We read Robert Creeley’s “The Rain” in poetry class I taught last semester. I can’t remember if we got around to discussing it, but I do remember the way the sense of it would begin to coalesce, and then fade away untranslated. It was a group effort to put meaning together. But it popped up in yesterday’s “Poem of the Day,” and when I opened it today it came with startling clarity, and now I’m kind of unsettled and not ready to give in to sleep yet, even though it’s nearing midnight.
All night the sound hadcome back again,and again falls
this quiet, persistent rain.
That is it, isn’t it. The nagging patter tugging ceaselessly at my lungs, itching up my throat sometimes: last year unresolved, making me feel weighted down and restless, like the sudden rain squalls in Virginia used to.
What am I to myselfthat must be remembered,insisted upon
so often? Is it
But I tried. Didn’t I? I tried. You told me that faith is childish, and I looked – I did, I swear I did – but I couldn’t find anything worthy of replacing human sorrow and divine grace. What am I to myself is a sinner, but also I am beloved – he ate with Zaccheus, after all, and he forgave Peter. I insist on that. I insist on atonement, and nothing less. I need it for being. Nothing less will do.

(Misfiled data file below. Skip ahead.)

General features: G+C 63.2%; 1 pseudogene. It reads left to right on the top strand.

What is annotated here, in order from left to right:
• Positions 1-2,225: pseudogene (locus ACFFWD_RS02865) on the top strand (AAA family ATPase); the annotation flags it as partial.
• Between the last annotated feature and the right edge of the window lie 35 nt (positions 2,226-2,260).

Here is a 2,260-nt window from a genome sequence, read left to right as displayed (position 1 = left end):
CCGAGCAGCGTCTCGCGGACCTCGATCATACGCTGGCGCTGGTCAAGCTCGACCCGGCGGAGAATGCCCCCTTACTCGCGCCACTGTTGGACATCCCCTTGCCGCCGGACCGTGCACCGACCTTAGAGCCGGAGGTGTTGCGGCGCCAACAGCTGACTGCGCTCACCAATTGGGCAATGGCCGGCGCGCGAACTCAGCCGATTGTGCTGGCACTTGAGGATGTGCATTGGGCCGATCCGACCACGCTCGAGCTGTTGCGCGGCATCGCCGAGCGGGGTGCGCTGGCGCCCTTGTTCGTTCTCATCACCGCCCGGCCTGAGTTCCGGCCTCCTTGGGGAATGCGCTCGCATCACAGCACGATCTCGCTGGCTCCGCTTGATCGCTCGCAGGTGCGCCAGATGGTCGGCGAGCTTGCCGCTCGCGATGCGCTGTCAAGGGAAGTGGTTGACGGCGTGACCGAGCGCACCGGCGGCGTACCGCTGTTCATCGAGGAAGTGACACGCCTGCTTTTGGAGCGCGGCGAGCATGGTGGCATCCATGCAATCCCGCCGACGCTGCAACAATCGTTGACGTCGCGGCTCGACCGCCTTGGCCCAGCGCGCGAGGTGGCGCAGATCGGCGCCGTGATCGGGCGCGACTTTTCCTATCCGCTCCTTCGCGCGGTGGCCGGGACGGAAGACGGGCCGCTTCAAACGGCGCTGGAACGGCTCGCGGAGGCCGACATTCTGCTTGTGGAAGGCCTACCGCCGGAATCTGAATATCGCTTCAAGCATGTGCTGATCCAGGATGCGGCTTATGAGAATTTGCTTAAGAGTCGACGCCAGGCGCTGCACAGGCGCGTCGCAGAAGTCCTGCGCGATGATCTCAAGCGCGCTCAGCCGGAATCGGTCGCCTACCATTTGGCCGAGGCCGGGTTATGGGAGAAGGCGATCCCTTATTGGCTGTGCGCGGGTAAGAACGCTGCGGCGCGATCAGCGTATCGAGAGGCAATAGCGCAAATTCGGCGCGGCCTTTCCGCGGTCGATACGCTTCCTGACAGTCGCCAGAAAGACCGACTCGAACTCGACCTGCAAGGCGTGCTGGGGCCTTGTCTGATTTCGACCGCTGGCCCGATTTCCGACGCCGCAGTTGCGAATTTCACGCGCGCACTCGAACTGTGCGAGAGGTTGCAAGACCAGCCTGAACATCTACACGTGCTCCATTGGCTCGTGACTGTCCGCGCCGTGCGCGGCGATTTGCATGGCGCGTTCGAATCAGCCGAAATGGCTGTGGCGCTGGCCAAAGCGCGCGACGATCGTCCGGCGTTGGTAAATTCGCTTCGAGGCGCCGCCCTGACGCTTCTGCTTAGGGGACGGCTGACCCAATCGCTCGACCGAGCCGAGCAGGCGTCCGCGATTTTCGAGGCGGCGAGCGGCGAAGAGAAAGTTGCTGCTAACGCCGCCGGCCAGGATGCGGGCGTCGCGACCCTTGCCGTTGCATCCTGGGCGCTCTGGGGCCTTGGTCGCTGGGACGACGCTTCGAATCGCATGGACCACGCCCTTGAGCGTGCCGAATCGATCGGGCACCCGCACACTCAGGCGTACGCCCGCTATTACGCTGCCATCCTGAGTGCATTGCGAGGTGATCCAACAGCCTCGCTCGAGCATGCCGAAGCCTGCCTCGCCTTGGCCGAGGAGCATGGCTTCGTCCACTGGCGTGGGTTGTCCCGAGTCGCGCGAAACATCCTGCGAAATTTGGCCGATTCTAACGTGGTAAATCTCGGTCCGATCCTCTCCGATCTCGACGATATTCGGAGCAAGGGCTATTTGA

that never the ease,even the hardness,of rain falling
will have for mesomething other than this,something not so insistent—am I to be locked in this
No, I don’t rue it, though these contradictions exceed me. Or at least, I don’t rue the sacrifice. I knew I don’t belong, and now I feel it too. This final uneasiness. Let it rattle my convictions. In daring to insist on atonement, I’m claiming real reality.
Love, if you love me,lie next to me.Be for me, like rain,
the getting outof the tiredness, the fatuousness, the semi-lust of intentional indifference.Be wet
with a decent happiness.
My idea of it isn’t real enough to lie next to me. The “real” is no better – there are heart sore and heart hungry among you, but you are proudest of your children who are content with small worlds. It isn’t fair of me to call you fatuous, but tired yes and intentionally indifferent yes.
I said to my soul, be still, and wait without hope
For hope would be hope for the wrong thing; wait without love
For love would be love of the wrong thing; there is yet faith
But the faith and the love and the hope are all in the waiting.
Eliot, not Creeley.
I wish I could take you with me. I wish I could pull the whole edifice of it all along with me. I wish you could feel the ground solid beneath you, and that it could give you a decent happiness. A giddy happiness, even, sometimes.
But that’s not my role. He came down for that, and you have to see him on your own.
In the waiting, then, Lord, here I am.